Whether in America or Germany, talk of Holocaust seems to upset some folks -- though probably less, we can guess, than the people on whom such acts were perpetrated.
The quote below is from an anonymous Amazon.com reader review of John Carey's (in my opinion and that of many others, excellent) The Intellectuals and the Masses: Pride and Prejudice Among the Literary Intelligentsia, 1880-1939, which the writer calls "a hatchet job."
When I adjudicated secondary-school debating competitions, there was always one dependable red flag that signalled a crumbling argument: the comparison with Hitler. Hitler was the teenager's favourite: if you could infect your opponent's argument with just a touch of Hitlerism, the crowd was instantly on your side and your opponent now had to climb a mountain of odium to win them back.The following quote from a book review in The Canadian Journal of History (December 1, 2001) provides a better than average starting point for exploring why so many people reach for their revolvers -- or simply stop listening -- when they hear the word Nazi.
More than ever, it is apparent that certain myths about Nazism will never fully disappear. If for no other reason, Nazism serves as a useful foil, a way of gauging good and evil in the world. The things we tend to dislike in modern society we usually presume reigned triumphant in Nazism. In fact, what we suppose Nazism must surely have been about often tells us as much about contemporary societies as about the past purportedly under review.The book purportedly under review is Hitler's Priestess: Savitri Devi, the Hindu-Aryan Myth and Neo-Nazism by Nicholas Goodrick-Clarke, whom the reviewer, Richard Steigmann-Gall (author of The Holy Reich Nazi Conceptions of Christianity, 1919-1945), goes to some lengths to make appear a fool.
A fool Goodrick-Clarke is not. He heads the Centre for Western Esotericism in the Department of Theology and Religious Studies at the University of Wales, Lampeter (see Wikipedia entry). His book, The Occult Roots of Nazism: Secret Aryan Cults and Their Influence on Nazi Ideology: The Ariosophists of Austria and Germany, 1890-1935, is widely judged by his peers to be one of the small handful of credible books on the subject.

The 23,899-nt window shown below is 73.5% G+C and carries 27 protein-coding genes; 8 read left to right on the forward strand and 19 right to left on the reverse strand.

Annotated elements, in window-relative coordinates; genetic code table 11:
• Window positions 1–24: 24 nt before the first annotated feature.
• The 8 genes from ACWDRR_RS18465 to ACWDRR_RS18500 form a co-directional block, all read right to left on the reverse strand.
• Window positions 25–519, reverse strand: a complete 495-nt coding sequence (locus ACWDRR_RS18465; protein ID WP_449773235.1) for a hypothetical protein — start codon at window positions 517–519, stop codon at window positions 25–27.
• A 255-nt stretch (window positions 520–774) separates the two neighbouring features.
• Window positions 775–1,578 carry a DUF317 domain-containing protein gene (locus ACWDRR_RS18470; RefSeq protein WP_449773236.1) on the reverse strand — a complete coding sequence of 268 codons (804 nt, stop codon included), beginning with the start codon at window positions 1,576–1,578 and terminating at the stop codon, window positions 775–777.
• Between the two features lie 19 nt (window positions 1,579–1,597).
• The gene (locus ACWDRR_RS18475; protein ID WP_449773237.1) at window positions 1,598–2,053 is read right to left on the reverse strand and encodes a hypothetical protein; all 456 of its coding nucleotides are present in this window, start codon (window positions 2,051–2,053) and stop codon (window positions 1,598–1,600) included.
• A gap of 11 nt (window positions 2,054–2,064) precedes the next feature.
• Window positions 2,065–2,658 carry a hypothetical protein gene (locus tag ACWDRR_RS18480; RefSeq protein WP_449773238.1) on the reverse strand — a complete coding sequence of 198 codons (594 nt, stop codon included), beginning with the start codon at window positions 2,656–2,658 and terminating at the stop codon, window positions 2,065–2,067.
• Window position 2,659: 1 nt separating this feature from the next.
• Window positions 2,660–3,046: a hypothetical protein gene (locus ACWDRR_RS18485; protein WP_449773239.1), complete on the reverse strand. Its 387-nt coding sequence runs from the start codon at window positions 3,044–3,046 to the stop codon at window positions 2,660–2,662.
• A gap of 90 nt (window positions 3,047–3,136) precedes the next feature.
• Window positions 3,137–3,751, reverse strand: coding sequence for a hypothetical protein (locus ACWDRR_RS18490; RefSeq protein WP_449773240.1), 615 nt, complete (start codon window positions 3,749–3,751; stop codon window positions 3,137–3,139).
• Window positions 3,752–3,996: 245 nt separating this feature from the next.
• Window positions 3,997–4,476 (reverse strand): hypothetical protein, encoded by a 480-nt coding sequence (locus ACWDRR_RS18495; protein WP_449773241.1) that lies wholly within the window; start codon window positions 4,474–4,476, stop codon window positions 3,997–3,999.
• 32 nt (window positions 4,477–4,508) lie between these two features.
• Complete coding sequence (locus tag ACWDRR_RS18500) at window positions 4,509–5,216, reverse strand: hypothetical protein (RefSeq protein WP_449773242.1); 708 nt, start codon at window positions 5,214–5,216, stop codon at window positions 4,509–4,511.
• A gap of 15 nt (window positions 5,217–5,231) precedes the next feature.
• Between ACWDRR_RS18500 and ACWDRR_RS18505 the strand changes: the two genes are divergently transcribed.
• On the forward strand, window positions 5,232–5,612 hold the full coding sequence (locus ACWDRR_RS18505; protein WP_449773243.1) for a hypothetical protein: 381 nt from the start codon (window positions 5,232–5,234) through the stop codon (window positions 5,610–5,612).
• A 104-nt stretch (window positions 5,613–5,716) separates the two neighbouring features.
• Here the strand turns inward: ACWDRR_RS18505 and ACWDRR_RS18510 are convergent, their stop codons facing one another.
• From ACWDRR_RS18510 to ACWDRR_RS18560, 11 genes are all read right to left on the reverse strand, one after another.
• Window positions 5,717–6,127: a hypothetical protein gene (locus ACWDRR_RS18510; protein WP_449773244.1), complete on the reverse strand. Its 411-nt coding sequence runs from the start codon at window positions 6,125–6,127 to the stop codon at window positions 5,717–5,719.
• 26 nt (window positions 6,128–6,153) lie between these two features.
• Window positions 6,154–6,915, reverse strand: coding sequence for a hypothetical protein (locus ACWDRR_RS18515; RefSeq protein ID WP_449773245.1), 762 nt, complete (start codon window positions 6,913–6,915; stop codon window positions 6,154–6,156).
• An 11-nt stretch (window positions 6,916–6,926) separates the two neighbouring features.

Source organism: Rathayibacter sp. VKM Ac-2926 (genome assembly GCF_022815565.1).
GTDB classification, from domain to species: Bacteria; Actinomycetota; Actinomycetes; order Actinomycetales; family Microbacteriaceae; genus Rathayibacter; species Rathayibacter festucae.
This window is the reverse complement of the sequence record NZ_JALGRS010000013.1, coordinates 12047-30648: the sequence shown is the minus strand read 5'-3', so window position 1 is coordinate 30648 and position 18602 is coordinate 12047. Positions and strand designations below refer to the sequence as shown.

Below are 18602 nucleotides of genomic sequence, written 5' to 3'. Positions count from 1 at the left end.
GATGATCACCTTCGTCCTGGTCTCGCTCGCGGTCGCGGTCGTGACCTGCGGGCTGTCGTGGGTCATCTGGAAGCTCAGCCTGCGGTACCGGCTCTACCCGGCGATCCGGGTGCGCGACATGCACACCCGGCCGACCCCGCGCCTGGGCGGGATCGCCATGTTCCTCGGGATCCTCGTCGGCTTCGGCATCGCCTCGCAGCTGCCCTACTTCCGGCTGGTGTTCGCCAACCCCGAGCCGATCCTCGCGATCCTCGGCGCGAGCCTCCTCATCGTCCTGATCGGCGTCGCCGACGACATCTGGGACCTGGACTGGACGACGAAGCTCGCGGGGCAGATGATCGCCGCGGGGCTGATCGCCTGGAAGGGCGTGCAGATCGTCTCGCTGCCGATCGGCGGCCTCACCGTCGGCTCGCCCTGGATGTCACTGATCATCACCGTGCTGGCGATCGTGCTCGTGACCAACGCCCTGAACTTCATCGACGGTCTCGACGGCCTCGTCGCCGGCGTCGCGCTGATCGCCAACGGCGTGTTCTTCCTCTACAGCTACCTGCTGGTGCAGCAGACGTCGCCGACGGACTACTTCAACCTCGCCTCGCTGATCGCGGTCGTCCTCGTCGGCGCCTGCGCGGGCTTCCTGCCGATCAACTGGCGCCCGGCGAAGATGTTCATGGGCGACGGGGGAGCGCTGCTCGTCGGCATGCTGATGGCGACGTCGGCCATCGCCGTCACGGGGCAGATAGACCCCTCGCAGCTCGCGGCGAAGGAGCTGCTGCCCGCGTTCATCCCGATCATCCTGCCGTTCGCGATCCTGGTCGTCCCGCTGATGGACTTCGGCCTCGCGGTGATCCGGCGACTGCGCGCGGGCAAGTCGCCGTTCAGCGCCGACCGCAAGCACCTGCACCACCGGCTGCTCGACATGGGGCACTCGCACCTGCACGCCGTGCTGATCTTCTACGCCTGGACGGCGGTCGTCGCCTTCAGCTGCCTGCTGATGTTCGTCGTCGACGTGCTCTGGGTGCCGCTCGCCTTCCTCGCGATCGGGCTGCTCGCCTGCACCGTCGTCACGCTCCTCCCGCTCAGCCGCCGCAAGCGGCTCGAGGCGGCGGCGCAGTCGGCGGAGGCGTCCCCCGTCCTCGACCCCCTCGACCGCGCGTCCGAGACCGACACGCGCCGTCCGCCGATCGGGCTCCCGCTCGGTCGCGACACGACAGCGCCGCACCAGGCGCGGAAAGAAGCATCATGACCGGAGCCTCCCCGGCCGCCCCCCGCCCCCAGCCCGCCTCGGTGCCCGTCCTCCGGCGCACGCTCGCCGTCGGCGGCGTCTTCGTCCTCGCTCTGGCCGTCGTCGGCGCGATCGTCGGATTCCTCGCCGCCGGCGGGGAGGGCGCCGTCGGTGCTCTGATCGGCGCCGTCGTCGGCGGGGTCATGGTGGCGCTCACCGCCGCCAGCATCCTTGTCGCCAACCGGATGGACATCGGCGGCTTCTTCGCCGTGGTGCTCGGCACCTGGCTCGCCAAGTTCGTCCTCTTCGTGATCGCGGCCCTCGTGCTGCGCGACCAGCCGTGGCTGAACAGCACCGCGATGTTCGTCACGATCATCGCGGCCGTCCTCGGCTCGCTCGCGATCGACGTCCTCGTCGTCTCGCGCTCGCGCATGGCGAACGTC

Contrast the above review clip with this one:
Although the gas chamber mythos has been the center-piece of ongoing Establishment efforts to diabolize the Third Reich, there has been a parallel attempt to remove that epoch from objective consideration by casting it in a less homicidal but more bizarrely demoniacal light. Linking National Socialism to occultism has served several purposes: making the Hitler period look spooky, or at least a bit "kooky"; alienating people of traditional religious outlook, and not least, cashing in on the lucrative bookselling fad of recent years sometimes called the "occult explosion."The opening gambit about "the gas chamber mythos" should be a tipoff that the publication in which this appeared -- The Journal of Historical Review -- is among a growing number of books and web sites dedicated to questioning whether the Holocaust ever took place.
Exhibit: Holocaust Denial
It is the goal of Castle Hill Publishers to scientifically investigate historical events, particularly those of the 20th century, without limitations imposed by dogmas or axioms.
The caption for the photo below (from The United States Holocaust Memorial Museum) reads: "Corpses of Auschwitz prisoners in block 11 of the main camp... as discovered by Soviet war crimes investigators."
[NOTE: Apologies for the confusion with the above image. For the correct image, see here. For an explanation, see here.]
Holocaust deniers might argue that, from such a picture, we have no definitive way of knowing whether these people are perhaps not merely napping. It is left as an exercise for the reader to ponder this perplexing question. Clicking here may help.
"President George W. Bush and First Lady Laura Bush tour the
United States Holocaust Memorial Museum in Washington, D.C."
White House photo by Paul Morse [reduced]
savitri devi, the hindu-aryan myth and neo-nazism
the unlikely story of how America slipped the surly bonds of earth & came to
believe in signs & portents that would make the middle ages blush
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New Age "Asiatic" thought ... is establishing itself as the
hegemonic ideology of global capitalism. (Zizek)
Monday, November 28